While the hype and industry buzz around object storage (and blobs) may have faded, customer adoption continues and is here to stay, along with block, file among others, learn more at www.objectstoragecenter.com. Also keep in mind that there is a difference between industry and customer adoption along with deployment.
Some recent Industry Activities, Trends, News and Announcements include:
In case you missed it, Amazon Web Services (e.g. AWS) announced EKS (Elastic Kubernetes Service) which as its name implies, is an easy to use and manage Kubernetes (containers, serverless data infrastructure) running on AWS. AWS joins others including Microsoft Azure Kubernetes Services (AKS), Googles Kubernetes Engine, EasyStack (ESContainer for openstack and Kubernetes),VMware Pivotal Container Service (PKS) among others. What this means is that in the container serverless data infrastructure ecosystem Kubernetes container management (orchestration platform) is gaining in both industry as well as customer adoption along with deployment.
Check out other industry news, comments, trends perspectives here.
Recent Server StorageIO industry trends perspectives commentary in the news.
Via BizTech: Why Hybrid (SSD and HDD) Storage Might Be Fit for SMB environments
Via Excelero: Server StorageIO white paper enabling database DBaaS productivity
Via Cloudian: YouTube video interview file services on object storage with HyperFile
Via CDW Solutions: Comments on Software Defined Access
Via SearchStorage: Comments on Cloudian HyperStore on demand cloud like pricing
Via EnterpriseStorageForum: Comments and tips on Software Defined Storage Best Practices
Via PRNewsWire: Comments on Excelero NVMe NVMesh Database and DBaaS solutions
Via SearchStorage: Comments on NooBaa multi-cloud storage management
Via CDW: Comments on New IT Strategies Improve Your Bottom Line
Via EnterpriseStorageForum: Comments on Software Defined Storage: Pros and Cons
Via DataCenterKnowledge: Comments on The Great Data Center Headache IoT
Via SearchStorage: Comments on Dell and VMware merger scenario options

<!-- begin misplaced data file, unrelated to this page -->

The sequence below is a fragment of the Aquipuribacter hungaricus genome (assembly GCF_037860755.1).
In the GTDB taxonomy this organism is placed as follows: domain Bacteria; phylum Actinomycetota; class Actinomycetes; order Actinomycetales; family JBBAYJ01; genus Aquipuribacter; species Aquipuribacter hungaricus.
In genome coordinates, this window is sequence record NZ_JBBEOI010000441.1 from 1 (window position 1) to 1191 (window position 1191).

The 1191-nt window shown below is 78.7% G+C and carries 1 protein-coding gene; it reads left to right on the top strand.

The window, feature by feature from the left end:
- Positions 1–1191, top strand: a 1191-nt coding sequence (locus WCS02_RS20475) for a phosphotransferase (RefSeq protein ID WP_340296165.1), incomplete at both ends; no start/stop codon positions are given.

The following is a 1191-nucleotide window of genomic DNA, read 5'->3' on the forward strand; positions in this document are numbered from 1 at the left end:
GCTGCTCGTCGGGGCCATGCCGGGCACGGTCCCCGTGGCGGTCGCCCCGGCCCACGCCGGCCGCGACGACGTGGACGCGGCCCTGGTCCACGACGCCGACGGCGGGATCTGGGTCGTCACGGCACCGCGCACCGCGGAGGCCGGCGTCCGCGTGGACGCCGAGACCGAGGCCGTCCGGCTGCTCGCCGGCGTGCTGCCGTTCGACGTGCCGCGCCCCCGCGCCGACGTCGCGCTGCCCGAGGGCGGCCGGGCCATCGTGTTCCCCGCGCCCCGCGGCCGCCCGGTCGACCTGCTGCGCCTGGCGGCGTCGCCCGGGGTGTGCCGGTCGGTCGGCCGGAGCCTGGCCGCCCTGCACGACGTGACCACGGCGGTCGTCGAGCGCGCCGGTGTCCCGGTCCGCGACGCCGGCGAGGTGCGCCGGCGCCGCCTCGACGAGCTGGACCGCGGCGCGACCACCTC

Via PRNewswire: Comments on Chelsio Microsoft Validation of iWARP/RDMA
Via SearchStorage: Comments on Server Storage Industry trends and Dell EMC
Via ChannelProSMB: Comments on Hybrid HDD and SSD storage solutions
Via ChannelProNetwork: Comments on What the Future Holds for HDDs
Via HealthcareITnews: Comments on MOUNTAINS OF MOBILE DATA
Via SearchStorage: Comments on Cloudian HyperStore 7 targets multi-cloud complexities
Via GlobeNewsWire: Comments on Cloudian HyperStore 7
Via GizModo: Comments on Intel Optane 800P NVMe M.2 SSD
Via DataCenterKnowledge: Comments on getting data centers ready for IoT
Via DataCenterKnowledge: Comments on Beyond the Hype: AI in the Data Center
Via DataCenterKnowledge: Comments on Data Center and Cloud Disaster Recovery
Via SearchStoragae: Comments on Cloudian HyperFile marries NAS and object storage
Via SearchStoragae: Comments on Top 10 Tips on Solid State Storage Adoption Strategy
Via SearchStoragae: Comments on 8 Top Tips for Beating the Big Data Deluge
View more Server, Storage and I/O trends and perspectives comments here.
Recent and popular Server StorageIOblog posts include:
Application Data Value Characteristics Everything Is Not The Same
Application Data Availability 4 3 2 1 Data Protection
AWS Cloud Application Data Protection Webinar
Microsoft Windows Server 2019 Insiders Preview
Application Data Characteristics Types Everything Is Not The Same
Application Data Volume Velocity Variety Everything Is Not The Same
Application Data Access Lifecycle Patterns Everything Is Not The Same
Veeam GDPR preparedness experiences Webinar walking the talk
VMware continues cloud construction with March announcements
Benefits of Moving Hyper-V Disaster Recovery to the Cloud Webinar
World Backup Day 2018 Data Protection Readiness Reminder
Use Intel Optane NVMe U.2 SFF 8639 SSD drive in PCIe slot
Data Infrastructure Resource Links cloud data protection tradecraft trends
How to Achieve Flexible Data Protection Availability with All Flash Storage Solutions
November 2017 Server StorageIO Data Infrastructure Update Newsletter
IT transformation Serverless Life Beyond DevOps Podcast
Data Protection Diaries Fundamental Topics Tools Techniques Technologies Tips
HPE Announces AMD Powered Gen 10 ProLiant DL385 For Software Defined Workloads
AWS Announces New S3 Cloud Storage Security Encryption Features
Introducing Windows Subsystem for Linux WSL Overview #blogtober
Hot Popular New Trending Data Infrastructure Vendors To Watch
View other recent as well as past StorageIOblog posts here